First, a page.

When I started the blog, I had some hope of being widely read, but I've since learned that for all but a select few bloggers, readership amounts to family and friends. The process has to contain value outside fame or fortune to justify the time and effort spent on it.

So why do I post about woodworking if I'm not an expert and I'm not widely read? I'm obviously getting something from the activity, and today I read a blog entry about Blogging as Reflective Practice (well outside the Woodworking blogosphere) that clarified what that is.

It turns out I'm not really looking for fame and fortune. In fact, as stated in my profile, "A Woodworking Odyssey is my way of thinking about and sharing the experience I gain." I think my real intent as it has developed is to use blogging as a regular reflection that also propels me to greater knowledge and productivity. It works to develop me as a woodworker.

Three years after starting regular posts, my writing experience informs every aspect of my woodworking experience and helps me learn more quickly about new techniques and deepen my knowledge of familiar ones. It makes me more considered and systematic in approaching a project:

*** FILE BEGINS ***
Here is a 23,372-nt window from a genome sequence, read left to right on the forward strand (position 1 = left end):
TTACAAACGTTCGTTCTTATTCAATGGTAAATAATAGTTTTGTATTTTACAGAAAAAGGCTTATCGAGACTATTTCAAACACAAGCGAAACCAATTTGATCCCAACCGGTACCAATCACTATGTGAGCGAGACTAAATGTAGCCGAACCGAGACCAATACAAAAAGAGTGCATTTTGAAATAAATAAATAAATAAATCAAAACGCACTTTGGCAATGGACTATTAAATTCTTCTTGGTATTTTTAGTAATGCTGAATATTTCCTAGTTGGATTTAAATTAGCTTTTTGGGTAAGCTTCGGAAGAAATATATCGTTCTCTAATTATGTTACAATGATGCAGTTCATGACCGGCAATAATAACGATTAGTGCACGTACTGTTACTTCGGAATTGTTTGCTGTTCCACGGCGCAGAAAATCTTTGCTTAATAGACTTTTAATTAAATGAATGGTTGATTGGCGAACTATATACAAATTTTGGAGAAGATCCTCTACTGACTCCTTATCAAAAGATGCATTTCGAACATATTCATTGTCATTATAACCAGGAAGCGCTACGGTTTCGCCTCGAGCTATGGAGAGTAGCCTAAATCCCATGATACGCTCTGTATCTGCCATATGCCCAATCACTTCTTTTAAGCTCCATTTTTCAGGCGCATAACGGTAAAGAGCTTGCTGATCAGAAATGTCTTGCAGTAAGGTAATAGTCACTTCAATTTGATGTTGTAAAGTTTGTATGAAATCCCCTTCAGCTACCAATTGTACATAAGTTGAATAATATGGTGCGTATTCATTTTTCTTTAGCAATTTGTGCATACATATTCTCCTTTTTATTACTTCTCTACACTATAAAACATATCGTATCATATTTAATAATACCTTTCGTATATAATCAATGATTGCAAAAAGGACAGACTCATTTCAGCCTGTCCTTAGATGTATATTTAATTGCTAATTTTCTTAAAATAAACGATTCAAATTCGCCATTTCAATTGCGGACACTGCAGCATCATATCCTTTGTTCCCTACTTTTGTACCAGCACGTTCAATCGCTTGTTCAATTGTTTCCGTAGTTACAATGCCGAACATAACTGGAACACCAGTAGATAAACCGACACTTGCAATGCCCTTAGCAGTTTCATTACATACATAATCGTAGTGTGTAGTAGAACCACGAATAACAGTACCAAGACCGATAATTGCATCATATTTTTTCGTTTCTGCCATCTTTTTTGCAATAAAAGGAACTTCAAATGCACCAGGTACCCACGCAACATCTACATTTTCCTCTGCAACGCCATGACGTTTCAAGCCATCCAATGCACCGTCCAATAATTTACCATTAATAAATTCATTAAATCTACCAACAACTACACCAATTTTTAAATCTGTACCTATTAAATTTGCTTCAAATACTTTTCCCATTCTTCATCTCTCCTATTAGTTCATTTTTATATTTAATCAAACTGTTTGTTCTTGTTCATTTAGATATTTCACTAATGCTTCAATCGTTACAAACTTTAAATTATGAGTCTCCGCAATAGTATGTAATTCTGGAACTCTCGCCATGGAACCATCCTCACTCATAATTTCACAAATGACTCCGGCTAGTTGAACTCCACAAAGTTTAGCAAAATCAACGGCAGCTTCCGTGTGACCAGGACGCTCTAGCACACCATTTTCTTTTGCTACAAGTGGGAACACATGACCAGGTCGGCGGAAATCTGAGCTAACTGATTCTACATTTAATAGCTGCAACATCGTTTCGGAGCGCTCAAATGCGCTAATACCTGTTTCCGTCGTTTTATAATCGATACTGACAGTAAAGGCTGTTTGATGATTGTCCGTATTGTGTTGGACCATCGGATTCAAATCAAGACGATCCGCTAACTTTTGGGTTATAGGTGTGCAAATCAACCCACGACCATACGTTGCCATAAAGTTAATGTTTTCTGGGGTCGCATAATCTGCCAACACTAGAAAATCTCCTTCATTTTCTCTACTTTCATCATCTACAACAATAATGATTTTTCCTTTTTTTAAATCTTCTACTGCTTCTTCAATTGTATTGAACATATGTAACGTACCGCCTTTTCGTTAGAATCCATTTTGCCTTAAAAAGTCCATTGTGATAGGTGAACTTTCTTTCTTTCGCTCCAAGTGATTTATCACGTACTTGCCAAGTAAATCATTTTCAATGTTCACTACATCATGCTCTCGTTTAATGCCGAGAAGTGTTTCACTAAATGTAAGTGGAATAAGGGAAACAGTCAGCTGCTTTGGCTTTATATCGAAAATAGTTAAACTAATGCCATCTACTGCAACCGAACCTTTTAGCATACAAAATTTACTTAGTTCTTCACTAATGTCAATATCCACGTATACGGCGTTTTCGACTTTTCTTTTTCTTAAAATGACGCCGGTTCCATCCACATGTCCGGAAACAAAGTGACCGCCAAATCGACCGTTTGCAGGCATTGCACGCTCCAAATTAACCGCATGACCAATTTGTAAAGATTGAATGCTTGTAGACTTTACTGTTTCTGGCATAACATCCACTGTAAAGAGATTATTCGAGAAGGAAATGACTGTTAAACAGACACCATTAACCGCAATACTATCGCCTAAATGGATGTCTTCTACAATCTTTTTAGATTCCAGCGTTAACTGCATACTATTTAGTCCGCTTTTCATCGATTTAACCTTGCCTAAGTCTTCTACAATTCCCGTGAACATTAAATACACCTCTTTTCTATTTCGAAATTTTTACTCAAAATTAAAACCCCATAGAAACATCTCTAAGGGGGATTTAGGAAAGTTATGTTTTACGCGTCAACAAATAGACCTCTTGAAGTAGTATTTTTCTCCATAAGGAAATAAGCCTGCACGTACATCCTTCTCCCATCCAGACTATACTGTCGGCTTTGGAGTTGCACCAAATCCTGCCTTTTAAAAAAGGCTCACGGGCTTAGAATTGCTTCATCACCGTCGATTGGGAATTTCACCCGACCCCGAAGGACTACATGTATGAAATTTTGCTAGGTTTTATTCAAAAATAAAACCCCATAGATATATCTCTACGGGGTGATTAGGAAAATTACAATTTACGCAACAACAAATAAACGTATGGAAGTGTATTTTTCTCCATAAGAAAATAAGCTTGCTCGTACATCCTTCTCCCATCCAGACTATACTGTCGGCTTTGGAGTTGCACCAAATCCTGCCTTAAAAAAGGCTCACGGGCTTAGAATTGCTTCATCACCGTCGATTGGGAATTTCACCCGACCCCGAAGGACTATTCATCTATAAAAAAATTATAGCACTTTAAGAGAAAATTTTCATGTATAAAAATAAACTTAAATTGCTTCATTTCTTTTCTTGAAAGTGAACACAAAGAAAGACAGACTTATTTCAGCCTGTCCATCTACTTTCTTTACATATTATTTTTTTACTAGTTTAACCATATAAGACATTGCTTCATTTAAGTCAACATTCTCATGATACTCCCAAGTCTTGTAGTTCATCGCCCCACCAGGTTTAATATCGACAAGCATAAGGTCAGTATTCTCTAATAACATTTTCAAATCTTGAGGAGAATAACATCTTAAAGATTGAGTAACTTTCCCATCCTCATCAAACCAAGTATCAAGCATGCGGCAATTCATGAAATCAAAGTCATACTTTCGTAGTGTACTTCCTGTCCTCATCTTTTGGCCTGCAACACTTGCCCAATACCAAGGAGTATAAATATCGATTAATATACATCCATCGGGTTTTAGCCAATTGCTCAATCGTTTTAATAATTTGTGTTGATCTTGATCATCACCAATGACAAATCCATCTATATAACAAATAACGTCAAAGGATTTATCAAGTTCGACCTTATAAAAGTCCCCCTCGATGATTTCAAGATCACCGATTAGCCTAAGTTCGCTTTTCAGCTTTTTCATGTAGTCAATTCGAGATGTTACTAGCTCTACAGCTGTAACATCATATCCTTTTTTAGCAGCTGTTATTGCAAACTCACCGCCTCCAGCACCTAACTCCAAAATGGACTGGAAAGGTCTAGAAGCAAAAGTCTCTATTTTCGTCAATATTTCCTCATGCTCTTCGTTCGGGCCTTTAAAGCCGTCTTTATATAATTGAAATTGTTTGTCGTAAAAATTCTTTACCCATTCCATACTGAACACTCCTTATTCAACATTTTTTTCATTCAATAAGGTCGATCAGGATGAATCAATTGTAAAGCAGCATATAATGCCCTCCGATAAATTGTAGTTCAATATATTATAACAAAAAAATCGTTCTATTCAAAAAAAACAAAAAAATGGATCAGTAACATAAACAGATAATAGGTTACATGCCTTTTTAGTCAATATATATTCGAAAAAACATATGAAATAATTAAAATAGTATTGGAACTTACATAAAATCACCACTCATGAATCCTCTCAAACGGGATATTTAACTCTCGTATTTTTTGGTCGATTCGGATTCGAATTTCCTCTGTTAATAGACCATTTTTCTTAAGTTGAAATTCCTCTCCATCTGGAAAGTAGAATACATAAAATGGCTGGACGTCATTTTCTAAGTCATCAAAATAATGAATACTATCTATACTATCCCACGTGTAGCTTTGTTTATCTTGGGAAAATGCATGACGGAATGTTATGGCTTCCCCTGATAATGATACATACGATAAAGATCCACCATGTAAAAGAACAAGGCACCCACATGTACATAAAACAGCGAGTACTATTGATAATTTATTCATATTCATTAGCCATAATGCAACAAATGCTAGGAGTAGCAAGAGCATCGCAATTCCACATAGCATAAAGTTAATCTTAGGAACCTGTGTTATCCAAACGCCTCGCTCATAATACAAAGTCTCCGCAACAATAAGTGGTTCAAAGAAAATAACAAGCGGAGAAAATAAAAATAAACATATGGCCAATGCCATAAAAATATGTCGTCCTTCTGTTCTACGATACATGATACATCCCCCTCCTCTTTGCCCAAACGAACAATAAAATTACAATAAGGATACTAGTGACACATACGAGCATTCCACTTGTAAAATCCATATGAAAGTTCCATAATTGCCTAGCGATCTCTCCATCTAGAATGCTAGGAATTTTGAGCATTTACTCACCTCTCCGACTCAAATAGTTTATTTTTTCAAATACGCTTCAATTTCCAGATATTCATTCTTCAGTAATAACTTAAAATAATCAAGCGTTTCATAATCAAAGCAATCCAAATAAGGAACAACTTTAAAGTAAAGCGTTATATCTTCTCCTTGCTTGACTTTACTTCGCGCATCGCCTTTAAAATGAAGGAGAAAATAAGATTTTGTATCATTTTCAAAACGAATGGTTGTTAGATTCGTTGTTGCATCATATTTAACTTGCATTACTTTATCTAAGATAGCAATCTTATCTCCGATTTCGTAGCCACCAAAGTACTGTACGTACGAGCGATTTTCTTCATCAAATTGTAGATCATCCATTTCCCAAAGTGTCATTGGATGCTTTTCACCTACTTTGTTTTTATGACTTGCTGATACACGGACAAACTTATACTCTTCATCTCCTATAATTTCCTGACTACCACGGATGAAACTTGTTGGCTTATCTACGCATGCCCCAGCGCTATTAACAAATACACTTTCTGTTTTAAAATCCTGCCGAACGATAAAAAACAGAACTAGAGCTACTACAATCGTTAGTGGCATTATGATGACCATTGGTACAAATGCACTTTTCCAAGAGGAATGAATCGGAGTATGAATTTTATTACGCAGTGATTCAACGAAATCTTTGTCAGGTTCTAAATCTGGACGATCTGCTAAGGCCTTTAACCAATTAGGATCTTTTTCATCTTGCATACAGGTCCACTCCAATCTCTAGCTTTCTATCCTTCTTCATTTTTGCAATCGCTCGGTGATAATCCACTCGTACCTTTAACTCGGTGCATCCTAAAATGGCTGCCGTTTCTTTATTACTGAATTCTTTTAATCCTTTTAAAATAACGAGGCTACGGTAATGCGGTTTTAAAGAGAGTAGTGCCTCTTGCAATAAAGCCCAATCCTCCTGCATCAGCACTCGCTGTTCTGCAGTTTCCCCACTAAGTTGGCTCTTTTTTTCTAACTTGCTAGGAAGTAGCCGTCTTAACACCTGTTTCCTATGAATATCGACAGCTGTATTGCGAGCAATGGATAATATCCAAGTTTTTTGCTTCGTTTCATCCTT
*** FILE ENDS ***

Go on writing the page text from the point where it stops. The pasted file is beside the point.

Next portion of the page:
• If I'm having difficulty, I write and think about it (and sometimes receive a comment from much more experienced woodworkers, like Chuck Bender and Tim McReady).
  • When I work on a project I stop to take pictures of each stage—a habit that prevents me from making as many mistakes. That short photo break makes me look at what I'm doing, identify what steps are distinct and important, and try to find the best angle and focus for capturing the action. In the process, my thoughts shift from doing the work to observing it and I often learn about something before regretting it.
  • Afterwards, when I write about a process, I'm engaged in the reflective activity that Gina Minks wrote about in Blogging as Reflective Practice. I process the actions and thoughts I've had, refine them, and become expert in the process itself and in my approach to a project.
Awareness of this process may move my focus toward the learning process on each project. I think that will be a good thing for you and me—the only two people reading this blog ;)

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Friday, November 14, 2008

Shop Vignettes

I enjoy looking at shop spaces and projects. Here are a few recent photos from my shop:


The back side of my old Delta drill press has become an impromptu shrine to the kids: An origami whatsit from my eldest, and a note from the youngest. If you can't quite read the note, it says:
"Dear Daddy, I really love you and I really want to say I love you as much as Echo, because I love Echo a lot. To Daddy, from Marian"
Echo is the cat.


Above is a planing stop I built with nothing but saw dust. Oh, and glue and wire brads. Yes, the scrap MDF from the radial saw top and testing boards (I must post about this sometime soon—I have the pictures) has come in useful. This stop allows me to set the board unclamped on the bench and quickly plane both sides. It lets me plane down to 1/4" in width.